I recently finished reading The Advantage: Why Organizational Health Trumps Everything Else in business by Patrick Lencioni. You’ve definitely heard Lencioni’s other books: Death by Meeting and The Five Dysfunctions of a Team were two which popularized the trend in the late aughts of the business book as a fable.
This book is more of a typical nonfiction business book: a main idea broken into several components with tactics combined with stories and case studies from consulting engagement it’s plus personal anecdotes all rolled into one concise and clearly written book.
In a nutshell:
The book’s thesis is that companies that are most successful focus on being healthy over being smart. Lencioni argues there’s been an overemphasis on things like strategy, marketing, technology and other “sophisticated” business elements.
Instead he says we should focus on healthy companies, which are characterized by having minimal politics, minimal confusion, high morale and high productivity. Lencioni says these healthy companies tend to beat the companies that are focused on just being “smart”.
In order to create a healthy company you need to first build out cohesive leadership team, then create clarity within the team, then communicate that clarity to the organization, and finally reinforce that clarity constantly.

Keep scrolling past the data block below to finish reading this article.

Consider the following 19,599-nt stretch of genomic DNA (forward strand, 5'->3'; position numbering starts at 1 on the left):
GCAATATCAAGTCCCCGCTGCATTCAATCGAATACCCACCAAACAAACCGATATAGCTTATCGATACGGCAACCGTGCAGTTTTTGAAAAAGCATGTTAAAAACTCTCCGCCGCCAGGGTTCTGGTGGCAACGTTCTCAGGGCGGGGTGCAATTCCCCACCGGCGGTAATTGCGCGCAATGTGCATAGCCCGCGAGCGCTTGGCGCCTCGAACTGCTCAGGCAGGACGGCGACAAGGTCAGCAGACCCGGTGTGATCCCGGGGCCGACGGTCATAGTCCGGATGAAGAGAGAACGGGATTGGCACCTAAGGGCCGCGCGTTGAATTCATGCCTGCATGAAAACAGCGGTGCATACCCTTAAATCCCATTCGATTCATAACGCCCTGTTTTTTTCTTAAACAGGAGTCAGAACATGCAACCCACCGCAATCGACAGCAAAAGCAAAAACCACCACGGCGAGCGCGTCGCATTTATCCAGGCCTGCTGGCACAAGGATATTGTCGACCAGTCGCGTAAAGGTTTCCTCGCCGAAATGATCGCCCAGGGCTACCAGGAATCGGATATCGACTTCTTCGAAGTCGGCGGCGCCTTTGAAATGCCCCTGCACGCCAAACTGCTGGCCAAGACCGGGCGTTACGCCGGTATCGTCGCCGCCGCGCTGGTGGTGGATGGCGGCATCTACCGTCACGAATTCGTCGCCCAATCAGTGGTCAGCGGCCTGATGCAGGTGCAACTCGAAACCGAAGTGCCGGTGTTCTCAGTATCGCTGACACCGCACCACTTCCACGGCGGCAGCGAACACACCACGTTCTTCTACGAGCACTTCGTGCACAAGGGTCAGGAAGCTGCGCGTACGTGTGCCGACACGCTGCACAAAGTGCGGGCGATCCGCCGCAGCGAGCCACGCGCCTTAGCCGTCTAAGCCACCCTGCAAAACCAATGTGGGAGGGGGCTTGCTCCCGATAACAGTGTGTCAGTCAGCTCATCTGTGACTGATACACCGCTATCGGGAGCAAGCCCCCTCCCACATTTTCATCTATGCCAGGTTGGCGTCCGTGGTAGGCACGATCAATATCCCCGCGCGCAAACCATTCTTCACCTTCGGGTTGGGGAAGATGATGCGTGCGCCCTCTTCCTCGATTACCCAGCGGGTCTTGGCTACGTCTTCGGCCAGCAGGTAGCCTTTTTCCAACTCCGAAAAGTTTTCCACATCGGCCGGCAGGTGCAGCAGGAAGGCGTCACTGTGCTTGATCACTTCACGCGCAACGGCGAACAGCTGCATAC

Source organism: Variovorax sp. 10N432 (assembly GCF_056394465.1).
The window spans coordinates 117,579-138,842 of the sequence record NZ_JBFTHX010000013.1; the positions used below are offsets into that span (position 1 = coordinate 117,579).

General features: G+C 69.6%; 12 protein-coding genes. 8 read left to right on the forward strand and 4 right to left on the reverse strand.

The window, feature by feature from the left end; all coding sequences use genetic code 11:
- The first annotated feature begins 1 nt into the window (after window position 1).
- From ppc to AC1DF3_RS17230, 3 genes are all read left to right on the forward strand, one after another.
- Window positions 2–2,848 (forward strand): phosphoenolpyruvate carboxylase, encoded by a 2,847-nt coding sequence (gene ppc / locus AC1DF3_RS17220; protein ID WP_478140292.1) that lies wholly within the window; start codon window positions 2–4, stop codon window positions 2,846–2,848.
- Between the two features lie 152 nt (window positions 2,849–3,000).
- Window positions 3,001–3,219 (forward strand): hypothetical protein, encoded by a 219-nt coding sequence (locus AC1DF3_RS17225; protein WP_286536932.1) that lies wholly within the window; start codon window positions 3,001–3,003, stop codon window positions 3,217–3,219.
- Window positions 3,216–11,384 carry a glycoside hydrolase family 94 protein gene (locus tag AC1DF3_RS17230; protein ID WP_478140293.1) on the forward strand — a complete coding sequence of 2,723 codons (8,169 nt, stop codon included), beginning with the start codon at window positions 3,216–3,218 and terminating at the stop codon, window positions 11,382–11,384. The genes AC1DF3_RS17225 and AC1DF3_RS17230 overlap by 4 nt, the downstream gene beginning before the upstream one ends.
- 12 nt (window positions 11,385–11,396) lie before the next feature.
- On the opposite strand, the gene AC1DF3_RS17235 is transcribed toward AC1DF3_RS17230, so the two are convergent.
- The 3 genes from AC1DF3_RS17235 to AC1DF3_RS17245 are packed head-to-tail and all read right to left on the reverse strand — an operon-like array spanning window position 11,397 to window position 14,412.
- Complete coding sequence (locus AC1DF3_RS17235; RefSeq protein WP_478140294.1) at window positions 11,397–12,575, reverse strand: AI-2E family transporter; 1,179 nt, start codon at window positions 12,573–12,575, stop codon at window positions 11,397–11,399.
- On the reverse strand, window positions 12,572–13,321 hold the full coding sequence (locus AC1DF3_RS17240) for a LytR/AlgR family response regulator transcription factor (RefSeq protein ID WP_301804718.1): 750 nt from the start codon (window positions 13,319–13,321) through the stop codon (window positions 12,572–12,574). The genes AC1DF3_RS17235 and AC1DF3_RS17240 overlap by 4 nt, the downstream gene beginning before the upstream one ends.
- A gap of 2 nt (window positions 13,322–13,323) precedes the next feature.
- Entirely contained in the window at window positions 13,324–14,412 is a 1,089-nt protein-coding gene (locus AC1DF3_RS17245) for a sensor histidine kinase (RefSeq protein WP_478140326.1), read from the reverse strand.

Trust is number one
The first step to building a cohesive leadership team is building trust within the individual team members. Specifically building what Leoncini calls “vulnerability – based trust”. As he put it:
“When everyone on a team knows that everyone else is vulnerable enough to say and mean those things, and that no one is going to hide his or her weaknesses or mistakes, they develop a deeper an uncommon sense of trust.”
He encourages having team members talk about their personal histories, doing profiling through something like Myers-Briggs, and avoiding the fundamental attribution error.
Conflict is important
Once a leadership team is built the level of trust with each other, it’s important for them to be able to disagree openly about issues. Lencioni believes it is dangerous to work in a false sense of harmony because it leads to frustration, resentment, and bad decision making. He even encourages leaders to “mine for conflict” in meetings.
“By looking for and exposing potential and even subtle disagreements that have not come to the surface, team members – and heck team members can do it too – avoid the destructive hallway conversations that inevitably result when people are reluctant to engage in direct, productive debate.”
This is one forced me to reconsider my approach to conflict since I’m often one to try to smooth disagreements over rather than deal with overt conflict.
The team effectiveness exercise
One of the ways teams can build more accountability into their dynamic is through something that the author calls “team effectiveness exercise”. This is usually done at the end of a two day offsite meeting only if the team has really built a good level of trust.